As you arrive at the ruins of Urquhart Castle in the rural highlands of Scotland, the picturesque scene of deep dark blue waters and lush green mountains could be set anywhere in this scenic part of the country. The world’s most famous lake – Loch Ness – doesn’t look all that different from other lakes in the region. However, it holds a number of secrets that have baffled the public and scientists for decades.
All lakes in Scotland are called “lochs”, a leftover from Scottish Gaelic. Loch Ness is an interesting loch itself, legends aside. It is extremely deep, reaching 230 meters (754 feet) at one point, making it the largest lake by volume in Scotland. It is so large, in fact, that it has more fresh water than all of the lakes in England and Wales combined! Its depth stems from its unique location; it sits on a geological fault line running diagonally across the length of Scotland.
The Loch Ness Monster, affectionately known as “Nessie”, dates back even earlier to the time of the Vikings; indeed, Saint Columba offers the first written account of a Nessie sighting back in 565A.D. However, the legend came to the world forefront in 1934 with the release of the ‘Surgeon’s Photo.’ This picture showed what appeared to be the head and neck of a large monster, and it caused sensational headlines and controversy for years. The photo has since been determined to be a hoax.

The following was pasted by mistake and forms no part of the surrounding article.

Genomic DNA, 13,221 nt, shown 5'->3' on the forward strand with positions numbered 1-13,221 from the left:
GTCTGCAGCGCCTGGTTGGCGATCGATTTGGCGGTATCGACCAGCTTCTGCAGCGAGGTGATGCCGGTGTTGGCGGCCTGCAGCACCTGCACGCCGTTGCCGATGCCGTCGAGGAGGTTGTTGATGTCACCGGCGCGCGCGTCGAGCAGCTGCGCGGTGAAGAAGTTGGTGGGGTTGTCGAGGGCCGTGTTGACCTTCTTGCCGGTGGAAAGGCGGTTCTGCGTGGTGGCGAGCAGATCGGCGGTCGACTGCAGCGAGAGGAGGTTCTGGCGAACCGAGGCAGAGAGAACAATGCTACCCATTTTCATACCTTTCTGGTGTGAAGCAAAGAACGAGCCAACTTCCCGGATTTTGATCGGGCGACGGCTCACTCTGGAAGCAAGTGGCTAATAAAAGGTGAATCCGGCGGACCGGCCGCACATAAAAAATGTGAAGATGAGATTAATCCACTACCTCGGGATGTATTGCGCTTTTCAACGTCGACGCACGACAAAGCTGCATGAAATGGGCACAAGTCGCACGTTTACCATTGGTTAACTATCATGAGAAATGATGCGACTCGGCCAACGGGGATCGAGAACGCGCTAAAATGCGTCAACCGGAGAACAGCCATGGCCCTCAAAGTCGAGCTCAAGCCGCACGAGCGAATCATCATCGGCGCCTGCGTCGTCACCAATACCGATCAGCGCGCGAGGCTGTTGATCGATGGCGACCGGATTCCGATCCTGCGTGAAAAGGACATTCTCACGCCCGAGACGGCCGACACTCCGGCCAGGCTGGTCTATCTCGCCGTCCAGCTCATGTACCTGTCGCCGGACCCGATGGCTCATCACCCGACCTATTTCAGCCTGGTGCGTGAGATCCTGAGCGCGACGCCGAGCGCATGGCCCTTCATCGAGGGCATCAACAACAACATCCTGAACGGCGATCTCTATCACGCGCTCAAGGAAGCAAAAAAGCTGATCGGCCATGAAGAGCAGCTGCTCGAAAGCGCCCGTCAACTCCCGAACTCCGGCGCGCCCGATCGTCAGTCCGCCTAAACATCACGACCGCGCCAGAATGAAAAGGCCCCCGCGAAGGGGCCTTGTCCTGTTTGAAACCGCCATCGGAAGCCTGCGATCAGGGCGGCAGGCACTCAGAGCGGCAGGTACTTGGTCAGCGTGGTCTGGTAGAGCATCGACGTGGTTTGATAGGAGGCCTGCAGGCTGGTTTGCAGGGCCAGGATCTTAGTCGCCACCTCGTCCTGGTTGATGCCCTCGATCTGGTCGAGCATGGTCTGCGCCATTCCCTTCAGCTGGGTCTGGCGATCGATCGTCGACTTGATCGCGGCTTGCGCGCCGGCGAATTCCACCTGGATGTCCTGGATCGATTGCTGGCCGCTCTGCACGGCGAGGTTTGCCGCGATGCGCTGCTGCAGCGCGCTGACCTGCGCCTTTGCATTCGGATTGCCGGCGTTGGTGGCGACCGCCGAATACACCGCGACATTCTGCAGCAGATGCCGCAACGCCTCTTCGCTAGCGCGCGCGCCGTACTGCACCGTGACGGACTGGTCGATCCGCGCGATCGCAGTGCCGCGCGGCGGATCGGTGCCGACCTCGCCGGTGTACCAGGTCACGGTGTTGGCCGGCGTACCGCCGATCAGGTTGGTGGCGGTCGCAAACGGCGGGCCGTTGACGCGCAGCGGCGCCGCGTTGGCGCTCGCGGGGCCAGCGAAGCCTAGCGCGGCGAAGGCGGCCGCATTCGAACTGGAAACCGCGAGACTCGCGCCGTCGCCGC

There have been a number of videos since the original photo which aimed to prove that Nessie is still there in that lake somewhere. The most recent is the Holmes video , filmed in 2007; it is currently being disputed by scientific investigations.
As mentioned, Urquhart Castle has the most stunning vantage point over the lake and is where most tourists today will start their Loch Ness adventure. These romantic ruins were at the center of Scottish trading routes in medieval times. Despite trading between English and Scottish hands over the years, the castle survived and sometimes prospered until 1689, when it was blown up by the Protestants who were under siege by the Jacobites.
A day at Loch Ness is not complete without a boat tour. Be sure to keep your camera / video camera handy!